Enter nutrition is more physiological, is associated with fewer complications and is cheaper when compared to parenteral nutrition. If parenteral nutrition were shown to offer no benefit with regards to fistula closure in patients with enterocutaneous fistula then enteral feeding would be the nutritional modality of choice. This would constitute a major shift in the current management of such patients.

Recent research has shown that the supply of nutrients to the lining of the gastrointestinal tract can have a significant effect on the growth of the cells lining the gut and on the motility as a whole. Many of these effects are mediated by intestinal growth factors such and glucagon-like peptide-2 (GLP-2) and gut hormones such as cholecystokinin (CCK) and peptide YY (YYY. Although no studies have been performed looking at the levels of growth factors and gut hormones in patients with enterocutaneous fistulae, it seems theoretically likely that the route of nutrition in these patients will have an effect on the levels of these intestinal growth factors and gut hormones. This in turn may have effect on fistula healing and fistula output. Modulation of the levels of these growth factors and gut hormones may provide new therapeutic options in the future management of enterocutaneous fistulae.

Study Type  ICMJE Interventional
Study Phase  ICMJE Not Applicable
Study Design  ICMJE Allocation: Randomized
Intervention Model: Parallel Assignment
Masking: None (Open Label)
Primary Purpose: Treatment
Condition  ICMJE Enterocutaneous Fistulae
Intervention  ICMJE Procedure: parenteral nutrition; enteral nutrition
Study Arms  ICMJE Not Provided
Publications * Not Provided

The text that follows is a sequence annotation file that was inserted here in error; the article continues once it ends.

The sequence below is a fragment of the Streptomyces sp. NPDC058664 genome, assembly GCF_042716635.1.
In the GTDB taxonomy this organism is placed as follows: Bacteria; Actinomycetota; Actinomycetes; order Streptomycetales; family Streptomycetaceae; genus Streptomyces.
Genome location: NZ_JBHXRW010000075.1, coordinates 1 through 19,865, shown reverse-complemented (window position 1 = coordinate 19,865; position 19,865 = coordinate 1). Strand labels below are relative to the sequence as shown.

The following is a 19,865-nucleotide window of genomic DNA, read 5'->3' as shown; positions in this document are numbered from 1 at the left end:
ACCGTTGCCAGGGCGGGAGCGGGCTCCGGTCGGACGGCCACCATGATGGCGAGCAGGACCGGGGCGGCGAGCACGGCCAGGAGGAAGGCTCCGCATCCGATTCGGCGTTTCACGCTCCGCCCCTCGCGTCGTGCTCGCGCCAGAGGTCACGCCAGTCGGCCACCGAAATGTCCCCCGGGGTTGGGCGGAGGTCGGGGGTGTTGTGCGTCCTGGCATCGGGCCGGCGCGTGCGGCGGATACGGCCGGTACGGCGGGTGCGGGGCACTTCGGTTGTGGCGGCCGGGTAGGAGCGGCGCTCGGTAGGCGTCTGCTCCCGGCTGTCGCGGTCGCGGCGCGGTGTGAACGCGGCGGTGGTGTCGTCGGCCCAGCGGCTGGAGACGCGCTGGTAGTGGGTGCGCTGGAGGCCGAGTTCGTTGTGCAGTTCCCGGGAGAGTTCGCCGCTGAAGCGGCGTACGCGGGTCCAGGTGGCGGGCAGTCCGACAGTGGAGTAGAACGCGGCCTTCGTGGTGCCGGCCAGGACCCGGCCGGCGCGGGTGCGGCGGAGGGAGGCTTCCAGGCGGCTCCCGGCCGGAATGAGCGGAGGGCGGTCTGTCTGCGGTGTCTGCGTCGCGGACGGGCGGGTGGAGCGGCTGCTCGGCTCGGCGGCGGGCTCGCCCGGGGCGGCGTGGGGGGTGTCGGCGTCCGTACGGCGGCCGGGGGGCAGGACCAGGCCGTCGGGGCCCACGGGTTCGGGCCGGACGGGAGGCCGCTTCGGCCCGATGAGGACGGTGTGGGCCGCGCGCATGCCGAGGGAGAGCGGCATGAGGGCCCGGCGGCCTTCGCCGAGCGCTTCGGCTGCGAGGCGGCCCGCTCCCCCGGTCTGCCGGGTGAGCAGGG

*   Includes publications given by the data provider as well as publications identified by ClinicalTrials.gov Identifier (NCT Number) in Medline.
 
Recruitment Information
Recruitment Status  ICMJE Unknown status
Estimated Enrollment  ICMJE
 (submitted: September 13, 2005)
150
Original Enrollment  ICMJE Same as current
Study Completion Date  ICMJE Not Provided
Primary Completion Date Not Provided
Eligibility Criteria  ICMJE

Inclusion Criteria:

  • patients with an enterocutaneous fistula for > 14 days who have been referred to the Nutrition Team (or Pharmacy) for initiation of parenteral nutrition

Exclusion Criteria:

  • generalised peritonitis or systemic sepsis (SIRS)
  • immediate need for surgery or radiological drainage procedures
  • other contraindicators to either enteral or parenteral feeding
  • age < 18 years old
  • lack of informed consent
Sex/Gender  ICMJE
Sexes Eligible for Study: All
Ages  ICMJE 18 Years and older   (Adult, Older Adult)
Accepts Healthy Volunteers  ICMJE No
Contacts  ICMJE Contact information is only displayed when the study is recruiting subjects
Listed Location Countries  ICMJE United Kingdom
Removed Location Countries  
 
Administrative Information
NCT Number  ICMJE NCT00212420
Other Study ID Numbers  ICMJE 04/Q0405/CEF106
Has Data Monitoring Committee Not Provided
U.S. FDA-regulated Product Not Provided
IPD Sharing Statement  ICMJE Not Provided
Responsible Party Not Provided
Study Sponsor  ICMJE London North West Healthcare NHS Trust
Collaborators  ICMJE St Mark's Hospital Foundation
Investigators  ICMJE
Principal Investigator: David AJ Lloyd, MA, MRCP St Mark's Hospital, North West London NHS Trust
PRS Account London North West Healthcare NHS Trust
Verification Date September 2007

ICMJE     Data element required by the International Committee of Medical Journal Editors and the World Health Organization ICTRP